President of COP26 in Glasgow 2021, the Rt Hon Sir Alok Sharma MP, discussed the ongoing climate crisis at the first James Martin Memorial Lecture held since the COVID-19 pandemic.
In his opening remarks, Sir Alok paid tribute to the School’s eponymous founder and his vision before identifying the ‘chronic threat’ of climate change as the ‘biggest threat and opportunity in the years ahead.’
He then discussed the time and effort needed to get almost 200 countries to agree to a wide-ranging climate agreement in Glasgow in 2021.
He said: ‘Getting this pact agreed was a huge Team UK effort. Brilliant civil servants, brilliant diplomats all around the world, all our partners in civil society and business; they were responsible in bringing all of this together.’
However, Sir Alok also described as a ‘terrible outcome’ International Energy Agency estimates of a 1.8 degree Celsius rise in global temperatures above pre-industrial levels if all climate pacts agreed at Glasgow were delivered.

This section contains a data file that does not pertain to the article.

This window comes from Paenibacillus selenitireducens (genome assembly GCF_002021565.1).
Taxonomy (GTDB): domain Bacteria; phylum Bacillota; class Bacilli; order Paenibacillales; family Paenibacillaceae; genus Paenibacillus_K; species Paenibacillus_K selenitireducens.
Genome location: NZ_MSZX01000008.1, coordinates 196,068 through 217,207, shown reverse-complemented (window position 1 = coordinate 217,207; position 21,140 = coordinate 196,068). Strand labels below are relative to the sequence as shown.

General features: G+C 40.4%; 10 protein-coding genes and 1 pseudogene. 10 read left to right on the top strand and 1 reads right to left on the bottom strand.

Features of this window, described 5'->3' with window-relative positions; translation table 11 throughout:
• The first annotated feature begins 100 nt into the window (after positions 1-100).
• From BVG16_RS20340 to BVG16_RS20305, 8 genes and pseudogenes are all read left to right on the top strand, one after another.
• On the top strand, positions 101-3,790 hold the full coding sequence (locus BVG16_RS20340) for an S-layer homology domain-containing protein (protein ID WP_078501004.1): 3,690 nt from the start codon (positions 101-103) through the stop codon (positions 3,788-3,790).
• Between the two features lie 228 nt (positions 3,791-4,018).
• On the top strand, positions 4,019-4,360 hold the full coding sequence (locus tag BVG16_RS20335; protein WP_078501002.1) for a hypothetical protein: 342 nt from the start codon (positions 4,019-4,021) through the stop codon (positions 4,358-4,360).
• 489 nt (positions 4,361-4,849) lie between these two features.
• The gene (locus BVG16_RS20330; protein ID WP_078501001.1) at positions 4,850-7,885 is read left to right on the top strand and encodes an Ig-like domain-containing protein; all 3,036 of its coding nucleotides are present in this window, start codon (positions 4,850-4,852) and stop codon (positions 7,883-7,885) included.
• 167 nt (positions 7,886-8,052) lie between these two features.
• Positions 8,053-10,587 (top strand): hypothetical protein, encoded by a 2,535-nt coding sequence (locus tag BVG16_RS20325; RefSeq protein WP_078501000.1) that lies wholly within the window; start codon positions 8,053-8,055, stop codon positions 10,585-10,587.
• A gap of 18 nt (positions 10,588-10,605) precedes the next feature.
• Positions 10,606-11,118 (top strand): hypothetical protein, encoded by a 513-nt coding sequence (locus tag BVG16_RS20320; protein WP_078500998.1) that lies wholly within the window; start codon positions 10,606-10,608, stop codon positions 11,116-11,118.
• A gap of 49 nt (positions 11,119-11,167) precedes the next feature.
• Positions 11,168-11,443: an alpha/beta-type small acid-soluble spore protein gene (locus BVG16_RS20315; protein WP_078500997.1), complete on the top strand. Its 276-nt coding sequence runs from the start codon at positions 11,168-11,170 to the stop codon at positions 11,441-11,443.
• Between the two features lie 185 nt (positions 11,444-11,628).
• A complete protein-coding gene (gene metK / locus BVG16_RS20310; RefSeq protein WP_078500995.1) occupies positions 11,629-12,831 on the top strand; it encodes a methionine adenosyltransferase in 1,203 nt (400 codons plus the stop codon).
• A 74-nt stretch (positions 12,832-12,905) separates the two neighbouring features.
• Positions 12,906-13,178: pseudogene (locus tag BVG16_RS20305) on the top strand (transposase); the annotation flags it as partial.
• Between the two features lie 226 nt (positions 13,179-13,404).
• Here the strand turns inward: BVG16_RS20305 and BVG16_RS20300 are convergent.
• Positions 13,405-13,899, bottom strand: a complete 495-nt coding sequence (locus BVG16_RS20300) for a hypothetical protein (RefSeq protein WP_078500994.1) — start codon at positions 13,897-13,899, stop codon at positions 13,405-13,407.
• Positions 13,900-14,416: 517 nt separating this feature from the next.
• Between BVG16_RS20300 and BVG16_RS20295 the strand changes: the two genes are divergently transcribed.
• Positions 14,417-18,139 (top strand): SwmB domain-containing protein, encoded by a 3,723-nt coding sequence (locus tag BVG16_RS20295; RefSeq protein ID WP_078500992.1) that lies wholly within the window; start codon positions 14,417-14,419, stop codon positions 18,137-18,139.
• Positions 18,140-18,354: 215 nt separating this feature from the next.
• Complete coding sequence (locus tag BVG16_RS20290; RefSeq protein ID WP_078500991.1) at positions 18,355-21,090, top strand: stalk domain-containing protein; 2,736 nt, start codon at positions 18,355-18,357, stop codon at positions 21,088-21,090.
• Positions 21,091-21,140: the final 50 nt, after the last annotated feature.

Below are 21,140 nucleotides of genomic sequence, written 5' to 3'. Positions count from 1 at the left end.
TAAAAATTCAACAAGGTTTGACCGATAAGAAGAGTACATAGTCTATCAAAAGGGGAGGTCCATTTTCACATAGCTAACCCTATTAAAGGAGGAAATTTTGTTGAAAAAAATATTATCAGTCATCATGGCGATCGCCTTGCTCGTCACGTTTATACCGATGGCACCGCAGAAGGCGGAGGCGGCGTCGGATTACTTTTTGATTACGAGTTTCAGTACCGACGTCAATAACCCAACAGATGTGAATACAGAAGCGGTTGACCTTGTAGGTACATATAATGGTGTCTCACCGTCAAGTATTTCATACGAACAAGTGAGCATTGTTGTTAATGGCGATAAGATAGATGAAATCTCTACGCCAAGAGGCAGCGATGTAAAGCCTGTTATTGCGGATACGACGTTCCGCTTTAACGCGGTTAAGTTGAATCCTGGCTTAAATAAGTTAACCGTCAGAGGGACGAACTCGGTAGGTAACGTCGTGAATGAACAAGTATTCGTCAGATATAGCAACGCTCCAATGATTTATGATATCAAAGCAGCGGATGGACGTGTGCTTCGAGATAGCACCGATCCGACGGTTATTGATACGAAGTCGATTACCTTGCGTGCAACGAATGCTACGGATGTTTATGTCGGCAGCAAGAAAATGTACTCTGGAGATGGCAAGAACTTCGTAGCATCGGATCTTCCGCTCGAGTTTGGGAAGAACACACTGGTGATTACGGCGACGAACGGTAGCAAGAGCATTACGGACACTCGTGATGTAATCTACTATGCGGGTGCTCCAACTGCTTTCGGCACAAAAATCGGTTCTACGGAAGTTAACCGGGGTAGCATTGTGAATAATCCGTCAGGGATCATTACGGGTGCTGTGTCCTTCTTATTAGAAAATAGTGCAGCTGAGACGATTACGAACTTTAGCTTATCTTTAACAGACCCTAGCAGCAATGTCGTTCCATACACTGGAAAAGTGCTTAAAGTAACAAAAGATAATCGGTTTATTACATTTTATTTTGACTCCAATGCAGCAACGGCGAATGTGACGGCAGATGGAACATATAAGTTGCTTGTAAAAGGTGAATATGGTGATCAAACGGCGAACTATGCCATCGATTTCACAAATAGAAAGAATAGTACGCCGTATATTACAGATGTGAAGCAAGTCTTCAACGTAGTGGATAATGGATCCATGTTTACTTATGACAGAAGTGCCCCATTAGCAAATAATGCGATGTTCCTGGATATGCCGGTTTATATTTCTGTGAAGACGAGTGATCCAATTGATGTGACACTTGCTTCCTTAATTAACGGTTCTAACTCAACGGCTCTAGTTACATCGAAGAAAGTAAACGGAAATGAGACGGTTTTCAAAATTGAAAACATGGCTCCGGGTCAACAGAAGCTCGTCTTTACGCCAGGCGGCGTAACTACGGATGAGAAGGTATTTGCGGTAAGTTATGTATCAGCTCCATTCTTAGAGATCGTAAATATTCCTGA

He said: ‘The reality is unless we act with more urgency, the window to act is closing very fast.’
Sir Alok called for a stronger commitment to investing in renewable energy and electric cars as well as an understanding that energy security, national security and climate security were interlinked during tumultuous times across the world. He also emphasised the importance of engaging with the corporate community, adding that many businesses recognised working towards net zero was ‘the biggest economic opportunity of the century’.
Sir Alok ended his address by describing the upcoming COP28 as a ‘test’ to see whether countries were willing to put aside their differences in a challenging geopolitical environment to tackle climate change in a meaningful way. He also called on the UK to continue leading by example, saying Britain’s ability to effectively leverage its past net zero efforts when engaging other governments was a major reason why COP26 in Glasgow led to a substantial agreement on cutting emissions.
The Director of the Oxford Martin School Sir Charles Godfray then explored a number of topics with Sir Alok, including efforts to strike a climate change pact on the final day of COP26, the importance of ensuring unity in phasing out fossil fuels, and helping poorer countries adapt to climate change through significant financing. The lecture concluded with Sir Alok answering questions from the audience.